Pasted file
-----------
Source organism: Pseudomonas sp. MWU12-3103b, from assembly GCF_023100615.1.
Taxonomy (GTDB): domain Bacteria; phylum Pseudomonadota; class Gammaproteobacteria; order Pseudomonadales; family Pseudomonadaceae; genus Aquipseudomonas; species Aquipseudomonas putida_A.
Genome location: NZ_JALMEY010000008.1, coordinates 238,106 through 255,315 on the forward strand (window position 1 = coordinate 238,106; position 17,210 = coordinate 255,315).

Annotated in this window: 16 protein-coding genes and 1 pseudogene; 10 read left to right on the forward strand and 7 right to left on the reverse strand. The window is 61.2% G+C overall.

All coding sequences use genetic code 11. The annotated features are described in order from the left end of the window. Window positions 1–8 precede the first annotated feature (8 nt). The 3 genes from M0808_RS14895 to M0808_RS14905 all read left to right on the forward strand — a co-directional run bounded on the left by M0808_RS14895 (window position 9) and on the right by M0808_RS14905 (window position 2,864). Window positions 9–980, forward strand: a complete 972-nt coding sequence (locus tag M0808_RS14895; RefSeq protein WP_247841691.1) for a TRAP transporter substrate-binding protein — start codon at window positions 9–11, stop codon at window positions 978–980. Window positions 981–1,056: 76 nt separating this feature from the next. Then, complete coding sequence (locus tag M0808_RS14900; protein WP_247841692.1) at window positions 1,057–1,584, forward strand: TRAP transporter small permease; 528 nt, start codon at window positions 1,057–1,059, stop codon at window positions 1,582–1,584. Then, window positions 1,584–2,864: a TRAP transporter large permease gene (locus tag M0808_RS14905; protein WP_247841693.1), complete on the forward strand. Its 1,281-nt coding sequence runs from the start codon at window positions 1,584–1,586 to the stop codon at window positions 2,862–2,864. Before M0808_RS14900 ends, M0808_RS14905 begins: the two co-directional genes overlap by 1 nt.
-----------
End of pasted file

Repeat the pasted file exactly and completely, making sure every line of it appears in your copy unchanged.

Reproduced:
Source organism: Pseudomonas sp. MWU12-3103b, from assembly GCF_023100615.1.
Taxonomy (GTDB): domain Bacteria; phylum Pseudomonadota; class Gammaproteobacteria; order Pseudomonadales; family Pseudomonadaceae; genus Aquipseudomonas; species Aquipseudomonas putida_A.
Genome location: NZ_JALMEY010000008.1, coordinates 238,106 through 255,315 on the forward strand (window position 1 = coordinate 238,106; position 17,210 = coordinate 255,315).

Annotated in this window: 16 protein-coding genes and 1 pseudogene; 10 read left to right on the forward strand and 7 right to left on the reverse strand. The window is 61.2% G+C overall.

All coding sequences use genetic code 11. The annotated features are described in order from the left end of the window. Window positions 1–8 precede the first annotated feature (8 nt). The 3 genes from M0808_RS14895 to M0808_RS14905 all read left to right on the forward strand — a co-directional run bounded on the left by M0808_RS14895 (window position 9) and on the right by M0808_RS14905 (window position 2,864). Window positions 9–980, forward strand: a complete 972-nt coding sequence (locus tag M0808_RS14895; RefSeq protein WP_247841691.1) for a TRAP transporter substrate-binding protein — start codon at window positions 9–11, stop codon at window positions 978–980. Window positions 981–1,056: 76 nt separating this feature from the next. Then, complete coding sequence (locus tag M0808_RS14900; protein WP_247841692.1) at window positions 1,057–1,584, forward strand: TRAP transporter small permease; 528 nt, start codon at window positions 1,057–1,059, stop codon at window positions 1,582–1,584. Then, window positions 1,584–2,864: a TRAP transporter large permease gene (locus tag M0808_RS14905; protein WP_247841693.1), complete on the forward strand. Its 1,281-nt coding sequence runs from the start codon at window positions 1,584–1,586 to the stop codon at window positions 2,862–2,864. Before M0808_RS14900 ends, M0808_RS14905 begins: the two co-directional genes overlap by 1 nt.